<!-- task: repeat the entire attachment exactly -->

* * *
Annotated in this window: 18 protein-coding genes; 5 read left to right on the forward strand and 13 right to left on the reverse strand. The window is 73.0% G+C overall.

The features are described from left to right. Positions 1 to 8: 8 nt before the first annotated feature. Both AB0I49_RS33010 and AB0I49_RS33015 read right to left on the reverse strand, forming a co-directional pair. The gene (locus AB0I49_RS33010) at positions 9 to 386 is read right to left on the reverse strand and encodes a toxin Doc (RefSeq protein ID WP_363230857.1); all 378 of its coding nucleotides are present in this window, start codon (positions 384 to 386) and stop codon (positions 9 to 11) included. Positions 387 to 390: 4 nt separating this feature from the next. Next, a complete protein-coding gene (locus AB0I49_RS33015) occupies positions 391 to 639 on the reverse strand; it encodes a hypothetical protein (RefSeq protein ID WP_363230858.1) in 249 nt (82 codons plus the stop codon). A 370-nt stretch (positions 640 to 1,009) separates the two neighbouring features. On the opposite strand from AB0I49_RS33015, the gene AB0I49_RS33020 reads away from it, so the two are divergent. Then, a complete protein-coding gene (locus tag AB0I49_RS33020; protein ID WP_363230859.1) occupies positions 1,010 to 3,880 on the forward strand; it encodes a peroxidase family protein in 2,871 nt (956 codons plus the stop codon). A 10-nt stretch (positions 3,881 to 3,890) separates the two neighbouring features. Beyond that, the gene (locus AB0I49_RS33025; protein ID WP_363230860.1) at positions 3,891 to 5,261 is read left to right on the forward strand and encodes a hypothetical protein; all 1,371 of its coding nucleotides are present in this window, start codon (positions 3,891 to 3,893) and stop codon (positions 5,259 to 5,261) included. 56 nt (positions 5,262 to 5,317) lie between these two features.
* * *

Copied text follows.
Annotated in this window: 18 protein-coding genes; 5 read left to right on the forward strand and 13 right to left on the reverse strand. The window is 73.0% G+C overall.

The features are described from left to right. Positions 1 to 8: 8 nt before the first annotated feature. Both AB0I49_RS33010 and AB0I49_RS33015 read right to left on the reverse strand, forming a co-directional pair. The gene (locus AB0I49_RS33010) at positions 9 to 386 is read right to left on the reverse strand and encodes a toxin Doc (RefSeq protein ID WP_363230857.1); all 378 of its coding nucleotides are present in this window, start codon (positions 384 to 386) and stop codon (positions 9 to 11) included. Positions 387 to 390: 4 nt separating this feature from the next. Next, a complete protein-coding gene (locus AB0I49_RS33015) occupies positions 391 to 639 on the reverse strand; it encodes a hypothetical protein (RefSeq protein ID WP_363230858.1) in 249 nt (82 codons plus the stop codon). A 370-nt stretch (positions 640 to 1,009) separates the two neighbouring features. On the opposite strand from AB0I49_RS33015, the gene AB0I49_RS33020 reads away from it, so the two are divergent. Then, a complete protein-coding gene (locus tag AB0I49_RS33020; protein ID WP_363230859.1) occupies positions 1,010 to 3,880 on the forward strand; it encodes a peroxidase family protein in 2,871 nt (956 codons plus the stop codon). A 10-nt stretch (positions 3,881 to 3,890) separates the two neighbouring features. Beyond that, the gene (locus AB0I49_RS33025; protein ID WP_363230860.1) at positions 3,891 to 5,261 is read left to right on the forward strand and encodes a hypothetical protein; all 1,371 of its coding nucleotides are present in this window, start codon (positions 3,891 to 3,893) and stop codon (positions 5,259 to 5,261) included. 56 nt (positions 5,262 to 5,317) lie between these two features.